The Markit (official) manufacturing PMI for the eurozone was a comparatively healthy 52.0 in September, down from 52.3 in August. Deflation had returned: the eurozone CPI retreated 0.1% year-over-year through September. The region’s unemployment rate remained at 11.0% last month.   (14,16)

Last quarter, the Thomson Reuters/Jefferies CRB Index suffered a loss of 14.71%. The other notable commodity sector benchmark, the S&P GSCI index, retreated 19.3% (its poorest third quarter in 45 years).   (18,19)    

Looking at the S&P GSCI quarterly scorecard, only lean hogs posted a three-month advance, gaining 13.4%; the other 23 commodities all retreated. There were some major Q3 descents among ag and energy futures: crude oil lost 26.9%, unleaded gasoline 21.0%, heating oil 20.9%, and wheat 21.2%. Crude oil ended the quarter at $45.09 a barrel on the NYMEX.   (19,20) 

Precious and base metals also declined notably in Q3. Gold lost 4.8%, settling at a COMEX price of $1,115.20 an ounce on the quarter’s final day. Silver fell 6.8% in Q3, platinum 15.8%, palladium 3.2%, zinc 15.9%, copper 10.2%, and aluminum 7.9%.  (19,21)

Did the U.S. Dollar Index manage a third-quarter advance? Yes, it did. It settled at 96.35 on September 30, up 0.90% in three months.   (22)

By August, new and existing homes were being bought up at a pace nicely exceeding year-ago levels. According to the National Association of Realtors, resales were up 6.2% annually in August, even after August turned out to be the second-weakest month for existing home sales in the past four-and-a-half years; 32% of buyers were first-timers. A Census Bureau report showed new home buying surging 21.6% in the 12 months ending in August.   (23)

NAR’s pending home sales index softened by 1.4% in August, but even with that retreat, it remained 6.1% higher than a year ago at a healthy 109.4. The overall S&P/Case-Shiller home price index for July showed a 5.0% advance across the past 12 months, ticking north from 4.9% in June.    (8,23)

Housing starts and building permits also showed significant annual gains according to the Census Bureau. Groundbreaking had increased 16.6% in the 12 months ending in August (14.9% for single-family projects). The number of permits issued in August surpassed the August 2014 number by 12.5% (8.7% for single-family construction).  (24)Did home loans become more expensive in Q3? For the most part, no. A quick check of the June 25 and September 24 Freddie Mac Primary Mortgage Market Surveys show average interest rates increasing only on the 1-year ARM, from 2.50% to 2.53%. The 30-year fixed grew cheaper, with the average interest rate sinking from 4.02% to 3.86%. The story was similar for the 15-year FRM and the 5/1-year ARM; average interst rates on the former declined from 3.21% to 3.08% while average interest rates on the latter dipped from 2.98% to 2.91%   (25)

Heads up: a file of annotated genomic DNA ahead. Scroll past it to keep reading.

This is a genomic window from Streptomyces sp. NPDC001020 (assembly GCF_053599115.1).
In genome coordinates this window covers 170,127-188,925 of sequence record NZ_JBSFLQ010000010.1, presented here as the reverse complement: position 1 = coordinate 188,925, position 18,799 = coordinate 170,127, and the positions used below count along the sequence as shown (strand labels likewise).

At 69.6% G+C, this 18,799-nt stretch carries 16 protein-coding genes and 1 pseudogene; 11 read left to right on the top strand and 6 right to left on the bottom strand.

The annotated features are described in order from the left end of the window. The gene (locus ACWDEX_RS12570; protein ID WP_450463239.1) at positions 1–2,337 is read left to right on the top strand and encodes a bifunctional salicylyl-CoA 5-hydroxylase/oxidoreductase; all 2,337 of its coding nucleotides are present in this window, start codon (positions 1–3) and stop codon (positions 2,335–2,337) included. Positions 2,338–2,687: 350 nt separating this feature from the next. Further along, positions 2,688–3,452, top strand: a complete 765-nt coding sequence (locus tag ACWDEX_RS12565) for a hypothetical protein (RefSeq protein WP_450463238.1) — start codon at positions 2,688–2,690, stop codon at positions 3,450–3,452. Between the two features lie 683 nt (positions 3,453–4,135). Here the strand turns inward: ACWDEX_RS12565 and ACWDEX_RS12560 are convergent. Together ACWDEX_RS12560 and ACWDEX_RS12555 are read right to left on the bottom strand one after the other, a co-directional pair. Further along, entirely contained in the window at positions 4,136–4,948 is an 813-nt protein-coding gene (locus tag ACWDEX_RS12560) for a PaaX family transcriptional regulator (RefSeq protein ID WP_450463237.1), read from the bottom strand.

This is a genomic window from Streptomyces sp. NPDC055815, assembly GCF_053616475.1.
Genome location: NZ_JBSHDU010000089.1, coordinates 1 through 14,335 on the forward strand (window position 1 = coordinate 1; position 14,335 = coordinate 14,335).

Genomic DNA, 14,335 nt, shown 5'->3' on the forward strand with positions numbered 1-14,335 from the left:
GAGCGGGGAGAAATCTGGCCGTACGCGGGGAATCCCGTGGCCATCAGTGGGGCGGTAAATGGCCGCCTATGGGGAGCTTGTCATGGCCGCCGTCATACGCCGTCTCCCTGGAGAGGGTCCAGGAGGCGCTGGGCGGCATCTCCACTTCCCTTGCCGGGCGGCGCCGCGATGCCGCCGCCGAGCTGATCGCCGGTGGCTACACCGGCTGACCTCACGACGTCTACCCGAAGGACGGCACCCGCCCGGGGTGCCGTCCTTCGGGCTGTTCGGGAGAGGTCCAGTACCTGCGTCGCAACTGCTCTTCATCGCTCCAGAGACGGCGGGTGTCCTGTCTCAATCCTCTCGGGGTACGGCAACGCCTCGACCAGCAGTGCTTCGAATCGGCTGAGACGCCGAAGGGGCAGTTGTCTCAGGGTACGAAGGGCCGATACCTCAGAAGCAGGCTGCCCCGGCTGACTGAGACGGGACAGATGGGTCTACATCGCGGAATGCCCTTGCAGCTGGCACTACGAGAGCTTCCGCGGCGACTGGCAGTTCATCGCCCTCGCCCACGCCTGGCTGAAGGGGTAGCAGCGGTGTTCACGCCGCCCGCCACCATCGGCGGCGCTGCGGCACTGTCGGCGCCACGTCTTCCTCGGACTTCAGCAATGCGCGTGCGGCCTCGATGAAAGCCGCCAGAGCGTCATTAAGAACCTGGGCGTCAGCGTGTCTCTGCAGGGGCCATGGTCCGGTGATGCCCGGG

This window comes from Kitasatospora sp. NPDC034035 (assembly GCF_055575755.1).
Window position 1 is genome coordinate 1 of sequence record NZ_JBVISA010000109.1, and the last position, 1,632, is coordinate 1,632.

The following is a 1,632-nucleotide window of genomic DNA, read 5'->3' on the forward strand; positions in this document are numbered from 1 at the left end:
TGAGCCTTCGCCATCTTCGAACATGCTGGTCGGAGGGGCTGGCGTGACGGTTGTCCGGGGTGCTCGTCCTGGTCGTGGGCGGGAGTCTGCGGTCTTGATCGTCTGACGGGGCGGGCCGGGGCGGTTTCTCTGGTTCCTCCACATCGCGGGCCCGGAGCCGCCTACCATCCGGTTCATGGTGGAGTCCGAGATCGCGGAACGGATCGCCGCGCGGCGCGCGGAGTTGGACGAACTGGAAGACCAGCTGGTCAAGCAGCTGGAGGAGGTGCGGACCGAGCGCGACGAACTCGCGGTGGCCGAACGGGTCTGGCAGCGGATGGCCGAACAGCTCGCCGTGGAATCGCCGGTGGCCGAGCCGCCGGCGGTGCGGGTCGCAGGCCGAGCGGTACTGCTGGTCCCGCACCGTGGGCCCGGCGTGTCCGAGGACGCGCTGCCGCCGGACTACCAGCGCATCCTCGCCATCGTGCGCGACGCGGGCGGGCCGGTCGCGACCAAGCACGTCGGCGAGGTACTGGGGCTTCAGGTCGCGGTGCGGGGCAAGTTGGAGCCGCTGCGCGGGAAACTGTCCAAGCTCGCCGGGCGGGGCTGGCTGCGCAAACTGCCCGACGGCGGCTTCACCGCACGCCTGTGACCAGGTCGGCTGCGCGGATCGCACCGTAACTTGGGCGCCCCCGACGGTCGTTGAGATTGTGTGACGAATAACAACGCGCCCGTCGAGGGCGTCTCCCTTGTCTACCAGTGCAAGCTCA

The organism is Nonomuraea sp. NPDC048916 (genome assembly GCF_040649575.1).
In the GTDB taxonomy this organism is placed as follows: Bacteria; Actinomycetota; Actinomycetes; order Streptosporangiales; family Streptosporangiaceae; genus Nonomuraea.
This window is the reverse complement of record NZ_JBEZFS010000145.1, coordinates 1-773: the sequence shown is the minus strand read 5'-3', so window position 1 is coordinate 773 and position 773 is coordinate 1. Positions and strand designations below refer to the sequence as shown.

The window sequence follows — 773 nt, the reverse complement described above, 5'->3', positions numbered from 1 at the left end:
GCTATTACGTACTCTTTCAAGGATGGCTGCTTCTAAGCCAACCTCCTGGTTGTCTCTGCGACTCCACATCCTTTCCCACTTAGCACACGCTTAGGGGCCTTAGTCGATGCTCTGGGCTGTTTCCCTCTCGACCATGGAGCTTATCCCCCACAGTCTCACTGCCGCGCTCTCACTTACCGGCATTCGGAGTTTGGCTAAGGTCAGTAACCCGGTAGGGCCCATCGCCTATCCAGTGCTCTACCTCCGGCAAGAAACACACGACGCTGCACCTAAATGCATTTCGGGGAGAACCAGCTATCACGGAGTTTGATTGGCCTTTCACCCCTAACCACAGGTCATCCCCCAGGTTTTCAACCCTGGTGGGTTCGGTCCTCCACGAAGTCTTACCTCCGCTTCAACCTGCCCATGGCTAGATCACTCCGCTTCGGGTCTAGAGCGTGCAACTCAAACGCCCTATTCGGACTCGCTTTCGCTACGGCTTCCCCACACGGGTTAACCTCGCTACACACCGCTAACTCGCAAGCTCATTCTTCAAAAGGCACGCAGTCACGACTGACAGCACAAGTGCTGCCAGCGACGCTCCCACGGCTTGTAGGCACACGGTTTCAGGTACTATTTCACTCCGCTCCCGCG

Were there any bright spots on Wall Street during a dismal quarter? Yes. Beneath the big three, a few indices did post some nice three-month advances. The Dow Jones Internet index gained 7.07% in Q3, and the Dow Jones Utilities Average rose 4.82%. The Nasdaq Insurance index ticked up 0.73% for Q3. This paled in comparison to the 34.39% Q3 rise of the CBOE VIX. Third quarter performances for the marquee indices left much to be desired. Their quarter-end settlements were as follows: DJIA, 16,284.70; S&P 500, 1,920.03; NASDAQ, 4,620.16. The small caps were not spared – the Russell 2000 lost 12.22% for the quarter, settling at 1,100.69 on September 30.   (1)

Entering the fourth quarter, stock market investors have a central question: can the year be salvaged? Can the S&P 500 possibly finish 2015 with an annualized gain? A Q4 rate hike by the Federal Reserve now looks much less likely, but even if the Fed avoids making a move, will that ease any anxiety about China’s economy or the health of its stock market? Oil prices could remain low, with a major supply glut persisting at a time of reduced demand. Few investors are excited about this oncoming earnings season. Still, the fall could surprise to the upside. As recently as 2013, the S&P 500 gained 10% in Q4. In 2011, it advanced 11% in the last three months of the year. The bulls may be milling around right now, but there is a chance they could run again before 2015 is over – though it will take some notable earnings surprises and encouraging headlines to truly set them loose.   (28)